Factual Pursuit of Truth for Progress
Nigeria’s excess crude account has dipped by 89 per cent in the last eight years as it increased from $4.1bn in November 2014 to $472,513 in the same period of 2022.
This was part of a statement by the Ministry of Finance, Budget and National Planning on Wednesday, the ECA’s balance as at November 23, 2022, stood at $472,513.64.
The ECA is the Federal Government’s fiscal account that was created to save revenues—in excess of the budgetary benchmark price—that were generated from oil sales, according to Investopedia, an investment and business dictionary.
However, economists say due to lack of inflows, oil market vagaries and the country’s revenue crunch, the account has depleted in the last eight years
“It is a simple fact that when you spend money from an account and you are not adding to it, it will deplete,” said Professor of Economics at Covenant University, Ogun State, Jonathan Aremu.
“For you to increase the ECA, the oil price must rise above the budgeted price. If it does not, nothing goes in. Also, if what you are spending is higher than what goes in, it depletes. This is the situation,” he further said.
Brent crude sold at $88.45 per barrel at 4pm on Wednesday. WTI crude, on the other hand, was $81.13 per barrel at the same time. Oil benchmark in the 2022 budget was $57, but the current oil prices are still about $30 above the benchmark. However, the ECA has been on the decline in spite of higher oil prices since early 2022 driven by Russia-Ukraine war.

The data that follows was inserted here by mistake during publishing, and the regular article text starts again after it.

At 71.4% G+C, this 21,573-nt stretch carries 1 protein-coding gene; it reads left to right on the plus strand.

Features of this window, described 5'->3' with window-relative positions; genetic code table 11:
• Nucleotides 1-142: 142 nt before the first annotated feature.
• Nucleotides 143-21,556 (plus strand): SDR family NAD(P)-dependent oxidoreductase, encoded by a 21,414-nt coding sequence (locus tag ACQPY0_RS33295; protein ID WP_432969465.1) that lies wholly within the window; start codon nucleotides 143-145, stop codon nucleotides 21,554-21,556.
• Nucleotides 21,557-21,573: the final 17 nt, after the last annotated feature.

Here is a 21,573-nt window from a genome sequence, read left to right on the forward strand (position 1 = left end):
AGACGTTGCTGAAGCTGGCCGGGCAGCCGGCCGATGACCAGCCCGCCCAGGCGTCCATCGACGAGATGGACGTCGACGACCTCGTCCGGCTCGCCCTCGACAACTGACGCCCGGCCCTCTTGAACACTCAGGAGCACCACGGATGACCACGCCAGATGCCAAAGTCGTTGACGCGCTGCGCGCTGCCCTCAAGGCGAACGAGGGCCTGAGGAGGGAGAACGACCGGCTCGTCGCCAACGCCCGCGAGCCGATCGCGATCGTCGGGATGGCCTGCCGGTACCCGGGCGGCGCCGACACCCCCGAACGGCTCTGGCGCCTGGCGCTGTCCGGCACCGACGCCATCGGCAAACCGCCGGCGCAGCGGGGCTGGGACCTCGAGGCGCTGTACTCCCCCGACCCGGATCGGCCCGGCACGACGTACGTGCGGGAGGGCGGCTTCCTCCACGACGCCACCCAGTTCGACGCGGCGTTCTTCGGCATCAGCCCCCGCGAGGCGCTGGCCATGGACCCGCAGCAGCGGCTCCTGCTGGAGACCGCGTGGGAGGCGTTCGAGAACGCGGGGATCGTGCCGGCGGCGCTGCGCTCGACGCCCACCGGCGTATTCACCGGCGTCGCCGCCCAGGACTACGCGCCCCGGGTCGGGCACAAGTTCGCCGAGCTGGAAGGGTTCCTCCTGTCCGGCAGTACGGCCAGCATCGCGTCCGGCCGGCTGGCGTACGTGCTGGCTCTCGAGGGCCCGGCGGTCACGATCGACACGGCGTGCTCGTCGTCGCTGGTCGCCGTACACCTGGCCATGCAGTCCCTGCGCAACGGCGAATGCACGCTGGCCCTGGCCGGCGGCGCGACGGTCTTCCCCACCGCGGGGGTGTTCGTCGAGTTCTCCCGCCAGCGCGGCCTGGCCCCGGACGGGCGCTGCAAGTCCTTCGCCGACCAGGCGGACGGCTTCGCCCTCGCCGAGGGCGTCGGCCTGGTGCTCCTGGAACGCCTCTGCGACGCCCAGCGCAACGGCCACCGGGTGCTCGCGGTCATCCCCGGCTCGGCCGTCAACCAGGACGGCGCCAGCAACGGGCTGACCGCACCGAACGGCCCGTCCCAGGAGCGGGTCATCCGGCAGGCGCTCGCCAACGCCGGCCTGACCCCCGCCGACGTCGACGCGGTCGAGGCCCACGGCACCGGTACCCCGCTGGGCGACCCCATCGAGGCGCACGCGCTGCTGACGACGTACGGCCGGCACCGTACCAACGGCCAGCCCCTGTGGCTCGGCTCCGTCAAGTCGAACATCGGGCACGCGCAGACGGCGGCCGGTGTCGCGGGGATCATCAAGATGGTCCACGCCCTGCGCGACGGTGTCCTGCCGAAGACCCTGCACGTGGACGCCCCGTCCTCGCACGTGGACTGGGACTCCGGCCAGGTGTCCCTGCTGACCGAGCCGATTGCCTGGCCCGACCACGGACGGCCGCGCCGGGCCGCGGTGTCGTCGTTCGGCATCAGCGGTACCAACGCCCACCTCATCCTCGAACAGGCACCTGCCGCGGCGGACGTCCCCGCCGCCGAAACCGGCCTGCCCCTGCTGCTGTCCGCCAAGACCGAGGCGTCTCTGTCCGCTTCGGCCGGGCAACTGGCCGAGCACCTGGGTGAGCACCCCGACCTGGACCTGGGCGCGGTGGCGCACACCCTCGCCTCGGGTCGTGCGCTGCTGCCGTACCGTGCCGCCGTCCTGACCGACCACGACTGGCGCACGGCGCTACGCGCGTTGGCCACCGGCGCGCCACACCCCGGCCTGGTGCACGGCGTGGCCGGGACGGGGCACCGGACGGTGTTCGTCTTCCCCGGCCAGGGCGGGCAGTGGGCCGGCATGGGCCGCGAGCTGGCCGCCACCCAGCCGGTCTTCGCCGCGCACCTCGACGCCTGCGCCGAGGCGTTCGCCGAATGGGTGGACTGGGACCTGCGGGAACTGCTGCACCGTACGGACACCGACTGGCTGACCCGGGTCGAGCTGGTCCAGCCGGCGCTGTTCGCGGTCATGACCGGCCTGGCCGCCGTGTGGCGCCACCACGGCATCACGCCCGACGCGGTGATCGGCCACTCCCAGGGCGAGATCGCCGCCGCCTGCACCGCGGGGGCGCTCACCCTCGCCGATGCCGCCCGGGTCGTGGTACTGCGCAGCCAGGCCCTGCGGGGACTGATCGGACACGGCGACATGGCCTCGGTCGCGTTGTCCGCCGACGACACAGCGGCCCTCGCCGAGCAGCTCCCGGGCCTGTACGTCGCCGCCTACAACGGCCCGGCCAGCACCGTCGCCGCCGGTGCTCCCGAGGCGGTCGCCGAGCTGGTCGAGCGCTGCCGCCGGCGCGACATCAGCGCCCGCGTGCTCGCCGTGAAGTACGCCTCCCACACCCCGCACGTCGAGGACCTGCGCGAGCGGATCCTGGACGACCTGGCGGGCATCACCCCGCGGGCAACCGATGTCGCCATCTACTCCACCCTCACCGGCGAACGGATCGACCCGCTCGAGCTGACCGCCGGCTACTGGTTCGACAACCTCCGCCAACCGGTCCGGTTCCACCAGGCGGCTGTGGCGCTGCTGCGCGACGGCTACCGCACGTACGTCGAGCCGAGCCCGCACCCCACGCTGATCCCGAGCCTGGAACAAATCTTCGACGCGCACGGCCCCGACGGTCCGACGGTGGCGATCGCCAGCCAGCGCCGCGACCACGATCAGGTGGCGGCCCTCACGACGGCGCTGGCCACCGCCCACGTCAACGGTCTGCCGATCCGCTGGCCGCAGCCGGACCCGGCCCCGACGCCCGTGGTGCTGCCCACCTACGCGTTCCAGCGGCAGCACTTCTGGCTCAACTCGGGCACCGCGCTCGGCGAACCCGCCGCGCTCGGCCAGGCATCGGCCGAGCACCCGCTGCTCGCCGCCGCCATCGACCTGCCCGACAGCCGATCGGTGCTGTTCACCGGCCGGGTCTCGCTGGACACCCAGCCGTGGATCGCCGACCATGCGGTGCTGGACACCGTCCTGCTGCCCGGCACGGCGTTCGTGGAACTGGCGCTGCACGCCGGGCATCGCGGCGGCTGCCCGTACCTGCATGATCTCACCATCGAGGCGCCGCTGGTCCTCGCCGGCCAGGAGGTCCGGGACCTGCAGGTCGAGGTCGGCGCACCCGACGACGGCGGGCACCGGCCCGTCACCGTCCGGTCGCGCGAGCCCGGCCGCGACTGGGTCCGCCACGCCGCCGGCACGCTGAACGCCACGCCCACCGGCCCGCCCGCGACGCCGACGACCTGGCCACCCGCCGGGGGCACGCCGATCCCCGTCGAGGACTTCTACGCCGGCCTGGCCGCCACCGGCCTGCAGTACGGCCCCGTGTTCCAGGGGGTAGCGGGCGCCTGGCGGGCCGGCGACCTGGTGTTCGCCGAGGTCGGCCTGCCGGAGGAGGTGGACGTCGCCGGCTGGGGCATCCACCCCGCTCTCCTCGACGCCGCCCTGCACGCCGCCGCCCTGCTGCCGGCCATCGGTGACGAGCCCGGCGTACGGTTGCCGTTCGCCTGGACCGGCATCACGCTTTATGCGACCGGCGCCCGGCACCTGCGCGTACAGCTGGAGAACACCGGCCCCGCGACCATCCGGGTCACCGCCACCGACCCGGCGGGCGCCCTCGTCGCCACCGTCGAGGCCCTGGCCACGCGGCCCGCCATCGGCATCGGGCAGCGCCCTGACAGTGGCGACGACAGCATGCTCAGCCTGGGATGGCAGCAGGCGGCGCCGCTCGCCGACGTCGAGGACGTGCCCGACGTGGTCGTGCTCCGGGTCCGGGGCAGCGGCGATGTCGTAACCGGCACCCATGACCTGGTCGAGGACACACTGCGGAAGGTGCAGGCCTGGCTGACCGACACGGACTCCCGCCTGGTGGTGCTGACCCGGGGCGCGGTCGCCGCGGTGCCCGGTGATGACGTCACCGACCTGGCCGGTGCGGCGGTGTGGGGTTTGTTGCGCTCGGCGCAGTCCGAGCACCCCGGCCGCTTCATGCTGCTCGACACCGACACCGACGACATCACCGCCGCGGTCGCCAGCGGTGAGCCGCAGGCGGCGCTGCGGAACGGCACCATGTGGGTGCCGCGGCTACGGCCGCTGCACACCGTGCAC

Meanwhile, the Federation Account Allocation Committee, FAAC, at its meeting, shared a total of N736.782bn to the three tiers of government as the allocation for the month of October, 2022.
According to the Ministry of Finance, Budget and National Planning’s statement, from this stated amount, inclusive of gross statutory revenue, value added tax, exchange gain and augmentation from non-oil revenue, the Federal Government received N293.955bn, while the 36 states got N239.512 bn.
Local government councils got N177.086bn, while the oil-producing states received N26.228bn for 13 per cent derivation.
While the Federal Government got N31.992bn from it, states received N106.642bn, while local government councils were given N74.649bn.
But the gross statutory revenue of N417.724bn distributed was lower than the sum received in the previous month, from which the Federal Government was allocated the sum of N206.576bn; states, N104.778bn; local councils, N80.779 billion; and oil-producing states, N25.591bn.
Also, N70 billion augmentations were distributed to the three tiers of government. The Federal Government received N36.876 billion; states got N18.704 billion; while local government councils were given N14.420 billion.
An extra N30bn augmentation from non- oil revenue was also distributed. The Federal Government received N15.804bn; states got N8.016bn; while local government councils were given N6.180bn.